Since check_class() can take multiple values via the dots, we can construct an individual report for each failing element. {cli} will automatically turn each of these constructed lines into a bullet point in the printed output if we name them with an asterisk, which is pretty neat.

expected_class <- "numeric"
fails <- list(x = "character", y = "list")
fails_names <- names(fails)

fails_bullets <- setNames(
  paste0("{.var ", fails_names, "} with class {.cls ", fails, "}"),
  rep("*", length(fails))

  message = c(
    "{.var {fails_names}} must be of class {.cls {expected_class}}",
    x = "You provided:", fails_bullets
! `x` and `y` must be of class <numeric>
✖ You provided:
• `x` with class <character>
• `y` with class <list>

Pew pew pew.


Here’s a cheeky bonus if you’re wondering how to test for {cli} messages: you can use cli::test_that_cli() to test the output against an earlier snapshot.

cli::test_that_cli("prints expected error", {
  testthat::local_edition(3)  # only works with {testthat} 3e
    check_class(x = 1, y = "x", .expected_class = "numeric")

Error-helper help?

Is this horribly overengineered? What is your approach to creating friendly and actionable error messages for your users?


Session info
Last rendered: 2024-04-10 08:54:28 BST
R version 4.3.1 (2023-06-16)
Platform: aarch64-apple-darwin20 (64-bit)
Running under: macOS Ventura 13.2.1

Matrix products: default
BLAS:   /Library/Frameworks/R.framework/Versions/4.3-arm64/Resources/lib/libRblas.0.dylib 
LAPACK: /Library/Frameworks/R.framework/Versions/4.3-arm64/Resources/lib/libRlapack.dylib;  LAPACK version 3.11.0

[1] en_US.UTF-8/en_US.UTF-8/en_US.UTF-8/C/en_US.UTF-8/en_US.UTF-8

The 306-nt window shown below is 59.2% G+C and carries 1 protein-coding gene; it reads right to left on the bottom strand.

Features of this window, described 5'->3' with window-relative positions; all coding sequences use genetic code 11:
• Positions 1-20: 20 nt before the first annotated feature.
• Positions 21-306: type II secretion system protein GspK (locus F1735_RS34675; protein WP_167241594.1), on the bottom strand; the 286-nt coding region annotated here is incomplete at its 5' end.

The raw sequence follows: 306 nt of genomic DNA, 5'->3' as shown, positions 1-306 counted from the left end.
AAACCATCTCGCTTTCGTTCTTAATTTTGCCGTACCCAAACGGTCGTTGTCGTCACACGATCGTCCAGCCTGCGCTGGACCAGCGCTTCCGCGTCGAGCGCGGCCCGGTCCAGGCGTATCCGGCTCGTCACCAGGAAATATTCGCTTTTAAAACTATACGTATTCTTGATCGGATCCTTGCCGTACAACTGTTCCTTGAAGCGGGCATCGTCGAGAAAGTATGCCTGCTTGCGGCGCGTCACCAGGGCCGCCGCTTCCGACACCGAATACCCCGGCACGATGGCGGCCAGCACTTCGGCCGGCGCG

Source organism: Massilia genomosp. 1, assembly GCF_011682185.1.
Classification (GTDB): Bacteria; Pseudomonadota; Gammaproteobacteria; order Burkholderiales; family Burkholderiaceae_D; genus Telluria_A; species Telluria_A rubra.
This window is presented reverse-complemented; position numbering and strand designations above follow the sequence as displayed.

time zone: Europe/London
tzcode source: internal

attached base packages:
[1] stats     graphics  grDevices utils     datasets  methods   base     

loaded via a namespace (and not attached):
 [1] digest_0.6.35     utf8_1.2.4        fastmap_1.1.1     xfun_0.43        
 [5] glue_1.7.0        knitr_1.45        htmltools_0.5.8   rmarkdown_2.26   
 [9] lifecycle_1.0.4   cli_3.6.2         fansi_1.0.6       vctrs_0.6.5      
[13] compiler_4.3.1    rstudioapi_0.16.0 tools_4.3.1       evaluate_0.23    
[17] pillar_1.9.0      yaml_2.3.8        rlang_1.1.3       jsonlite_1.8.8   
[21] htmlwidgets_1.6.2


  1. {rlang} has some helpful documentation on error helpers, which you can find by typing ?rlang::`topic-error-call` into the console↩︎

  2. I’ve used a dot-prefix for the remaining check_class() arguments, which reduces the chance of a clash with user-supplied values to the dots. This is recommended in the Tidy Design Principles book.↩︎

  3. I wrote about {cli} in an earlier post, where I explored its ability to generate hyperlinks in the R console. I used it for fun (to build a choose-your-own-adventure in the console), but it can be useful for things like opening a file at the exact line where a test failure occurred.↩︎